The back story: When something goes up in a straight line, I am usually chomping at the bit to get short, so a lot of people have been asking me this week why I’m not yet short the market on the current rally. While I want to be short the market, this latest market move needs to exhaust itself first.

Monday’s spike up – the biggest one-day move in months – had shorts excited, but it was followed by Tuesday’s close with the Dow Jones Industrial Average, the Standard & Poor’s 500 and the Nasdaq Composite all finishing at record highs at the same time for the first time since July 26. Simply jumping onto the short side because you saw things spike up was dumb.

I didn’t want to short anything ahead of Apple’s Tuesday announcement; Apple (AAPL) single-handedly has been carrying the market, which made conditions that much more tenuous for a short on Tuesday. You don’t want to short the market on a strong day, particularly one with a wildcard like Apple news.

Don’t fall for the fake-out: From here, with futures on all three indexes likely to be down pre-market this morning, and I expect a 50- to 80-cent decline in the S&P that will get all of the traders excited. But when something makes this strong of a move, it doesn’t just reverse overnight, so don’t go for the first drop.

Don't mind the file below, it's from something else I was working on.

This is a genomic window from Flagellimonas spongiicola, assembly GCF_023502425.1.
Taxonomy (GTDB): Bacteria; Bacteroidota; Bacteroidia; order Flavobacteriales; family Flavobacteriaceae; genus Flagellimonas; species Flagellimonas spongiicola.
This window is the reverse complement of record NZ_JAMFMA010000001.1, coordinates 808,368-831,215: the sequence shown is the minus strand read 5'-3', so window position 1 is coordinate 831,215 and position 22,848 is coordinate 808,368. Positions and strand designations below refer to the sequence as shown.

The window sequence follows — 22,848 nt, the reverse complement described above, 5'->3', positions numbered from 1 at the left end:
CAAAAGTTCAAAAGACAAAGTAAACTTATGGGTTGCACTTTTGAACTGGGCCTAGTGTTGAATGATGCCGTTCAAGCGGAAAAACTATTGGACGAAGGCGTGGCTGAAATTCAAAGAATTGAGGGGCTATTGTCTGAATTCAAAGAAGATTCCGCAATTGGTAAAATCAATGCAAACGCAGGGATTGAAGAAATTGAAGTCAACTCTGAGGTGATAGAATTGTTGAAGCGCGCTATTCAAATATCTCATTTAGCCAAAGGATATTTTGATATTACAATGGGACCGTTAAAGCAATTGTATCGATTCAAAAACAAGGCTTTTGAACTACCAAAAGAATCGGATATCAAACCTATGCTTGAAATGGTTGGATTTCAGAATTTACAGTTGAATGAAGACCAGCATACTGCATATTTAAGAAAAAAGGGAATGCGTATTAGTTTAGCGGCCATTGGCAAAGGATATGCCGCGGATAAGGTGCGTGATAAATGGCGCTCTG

What I’m looking for: I can’t pick the level where something will be a perfect short, but I want to see something start hitting resistance. I want to see the rally look like a tired fighter in the late rounds of a boxing match, hitting the wall and running out of gas.

I’m looking for the market to re-test the same highs more than once, and specifically the Nasdaq Composite, as I think the QQQs are most vulnerable right now.

How I’ll play it: I bought 200 Sept. 22 $146 QQQ puts on Tuesday and plan to double the position if the QQQ doesn’t break out of $146.50. If that happens, I also will go long the ProShares Ultra VIX Short Term Futures (UVXY).


   Jeff Bishop is lead trader at He runs short-term trading strategies, primarily using leveraged ETFs.  At the time this was published on, he held  200 Sept. 22 $14 puts on QQQ, and was planning to trade more as described here.  He had no shares, options or open orders in UVXY, but was planning to trade the ETF as he explained in this article. He has traded both ETFs regularly throughout 2017.

Author: Jeff Bishop

One of the best traders anywhere, over the past 20 years Jeff’s made multi-millions trading stocks, ETFs, and options. He is renowned as an incredible trader with a deep insight and a sensitive pulse on the markets and the economy. Jeff Bishop is CEO and Co-Founder of

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